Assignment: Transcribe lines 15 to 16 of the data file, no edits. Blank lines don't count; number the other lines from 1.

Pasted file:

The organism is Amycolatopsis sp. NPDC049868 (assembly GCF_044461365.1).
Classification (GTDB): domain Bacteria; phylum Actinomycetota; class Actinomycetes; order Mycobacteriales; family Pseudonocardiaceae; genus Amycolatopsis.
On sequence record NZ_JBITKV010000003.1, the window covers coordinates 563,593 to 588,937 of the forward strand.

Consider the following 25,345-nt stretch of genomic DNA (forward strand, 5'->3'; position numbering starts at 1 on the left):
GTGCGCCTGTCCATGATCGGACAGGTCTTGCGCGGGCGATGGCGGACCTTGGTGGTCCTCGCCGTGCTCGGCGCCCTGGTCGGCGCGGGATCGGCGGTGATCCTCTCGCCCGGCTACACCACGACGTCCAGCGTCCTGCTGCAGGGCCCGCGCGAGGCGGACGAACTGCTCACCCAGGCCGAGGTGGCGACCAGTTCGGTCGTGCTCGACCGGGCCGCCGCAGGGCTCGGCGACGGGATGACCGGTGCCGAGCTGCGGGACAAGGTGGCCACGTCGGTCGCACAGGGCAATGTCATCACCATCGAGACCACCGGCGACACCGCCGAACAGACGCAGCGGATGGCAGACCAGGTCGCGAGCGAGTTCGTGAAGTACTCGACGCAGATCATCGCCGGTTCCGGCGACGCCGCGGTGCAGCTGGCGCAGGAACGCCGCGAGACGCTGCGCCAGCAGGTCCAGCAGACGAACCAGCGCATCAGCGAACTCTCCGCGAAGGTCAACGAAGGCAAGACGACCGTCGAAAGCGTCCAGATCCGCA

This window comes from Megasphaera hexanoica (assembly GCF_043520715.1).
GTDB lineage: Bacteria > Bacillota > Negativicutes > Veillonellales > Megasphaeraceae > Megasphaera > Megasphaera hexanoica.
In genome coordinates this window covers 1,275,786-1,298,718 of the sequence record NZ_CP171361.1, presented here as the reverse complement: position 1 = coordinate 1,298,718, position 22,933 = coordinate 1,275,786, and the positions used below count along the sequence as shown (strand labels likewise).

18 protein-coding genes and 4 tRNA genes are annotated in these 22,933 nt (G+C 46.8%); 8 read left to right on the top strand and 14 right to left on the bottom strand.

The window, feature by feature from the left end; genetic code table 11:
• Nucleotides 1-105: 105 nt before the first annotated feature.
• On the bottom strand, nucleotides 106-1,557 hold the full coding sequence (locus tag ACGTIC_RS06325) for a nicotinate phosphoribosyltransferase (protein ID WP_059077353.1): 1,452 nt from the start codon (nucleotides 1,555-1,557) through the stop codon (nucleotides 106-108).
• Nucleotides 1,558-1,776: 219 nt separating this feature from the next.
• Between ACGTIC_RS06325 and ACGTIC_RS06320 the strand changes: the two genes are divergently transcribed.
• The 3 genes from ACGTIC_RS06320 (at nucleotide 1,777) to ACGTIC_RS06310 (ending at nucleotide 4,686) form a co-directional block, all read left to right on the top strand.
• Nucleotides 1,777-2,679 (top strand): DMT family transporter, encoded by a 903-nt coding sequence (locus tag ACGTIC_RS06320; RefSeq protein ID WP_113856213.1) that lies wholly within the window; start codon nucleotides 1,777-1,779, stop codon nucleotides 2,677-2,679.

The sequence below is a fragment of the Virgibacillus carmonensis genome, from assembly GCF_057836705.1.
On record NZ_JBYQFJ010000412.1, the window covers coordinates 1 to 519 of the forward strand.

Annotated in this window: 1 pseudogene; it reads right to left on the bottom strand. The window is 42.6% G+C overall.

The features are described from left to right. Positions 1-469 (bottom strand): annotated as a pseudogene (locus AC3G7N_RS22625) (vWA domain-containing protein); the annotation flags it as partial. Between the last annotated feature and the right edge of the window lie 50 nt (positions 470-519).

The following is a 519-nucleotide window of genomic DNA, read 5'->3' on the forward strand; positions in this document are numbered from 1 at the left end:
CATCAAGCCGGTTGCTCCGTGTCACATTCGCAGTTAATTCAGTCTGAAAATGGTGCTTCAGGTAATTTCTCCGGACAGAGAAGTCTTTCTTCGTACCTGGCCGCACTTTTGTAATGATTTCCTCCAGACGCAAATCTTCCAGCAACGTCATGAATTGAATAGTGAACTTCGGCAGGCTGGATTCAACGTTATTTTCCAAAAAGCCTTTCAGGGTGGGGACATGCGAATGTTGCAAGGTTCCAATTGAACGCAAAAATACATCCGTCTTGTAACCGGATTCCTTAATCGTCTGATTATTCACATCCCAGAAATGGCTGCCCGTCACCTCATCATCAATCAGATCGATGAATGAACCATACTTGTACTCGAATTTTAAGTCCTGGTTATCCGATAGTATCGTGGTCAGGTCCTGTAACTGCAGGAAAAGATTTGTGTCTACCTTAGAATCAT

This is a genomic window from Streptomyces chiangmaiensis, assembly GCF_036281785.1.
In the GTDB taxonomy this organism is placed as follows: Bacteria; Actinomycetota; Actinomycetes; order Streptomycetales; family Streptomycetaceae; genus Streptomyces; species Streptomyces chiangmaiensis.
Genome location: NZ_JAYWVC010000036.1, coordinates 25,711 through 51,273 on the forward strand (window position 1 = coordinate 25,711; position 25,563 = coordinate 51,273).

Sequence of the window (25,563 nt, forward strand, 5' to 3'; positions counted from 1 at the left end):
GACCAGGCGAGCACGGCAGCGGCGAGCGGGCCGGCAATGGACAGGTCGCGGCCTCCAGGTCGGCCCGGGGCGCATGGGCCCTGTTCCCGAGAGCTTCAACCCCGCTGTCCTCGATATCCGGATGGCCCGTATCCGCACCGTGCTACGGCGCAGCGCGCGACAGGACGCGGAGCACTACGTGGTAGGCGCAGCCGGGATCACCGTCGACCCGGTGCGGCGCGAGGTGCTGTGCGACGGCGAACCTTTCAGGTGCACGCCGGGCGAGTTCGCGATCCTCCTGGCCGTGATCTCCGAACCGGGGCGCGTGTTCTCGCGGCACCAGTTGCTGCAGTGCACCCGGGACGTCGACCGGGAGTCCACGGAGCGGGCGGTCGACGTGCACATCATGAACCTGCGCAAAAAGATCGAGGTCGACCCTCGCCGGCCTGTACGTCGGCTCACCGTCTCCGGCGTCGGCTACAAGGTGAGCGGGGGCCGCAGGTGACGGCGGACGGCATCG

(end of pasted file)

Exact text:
• The 3 genes from ACGTIC_RS06320 (at nucleotide 1,777) to ACGTIC_RS06310 (ending at nucleotide 4,686) form a co-directional block, all read left to right on the top strand.
• Nucleotides 1,777-2,679 (top strand): DMT family transporter, encoded by a 903-nt coding sequence (locus tag ACGTIC_RS06320; RefSeq protein ID WP_113856213.1) that lies wholly within the window; start codon nucleotides 1,777-1,779, stop codon nucleotides 2,677-2,679.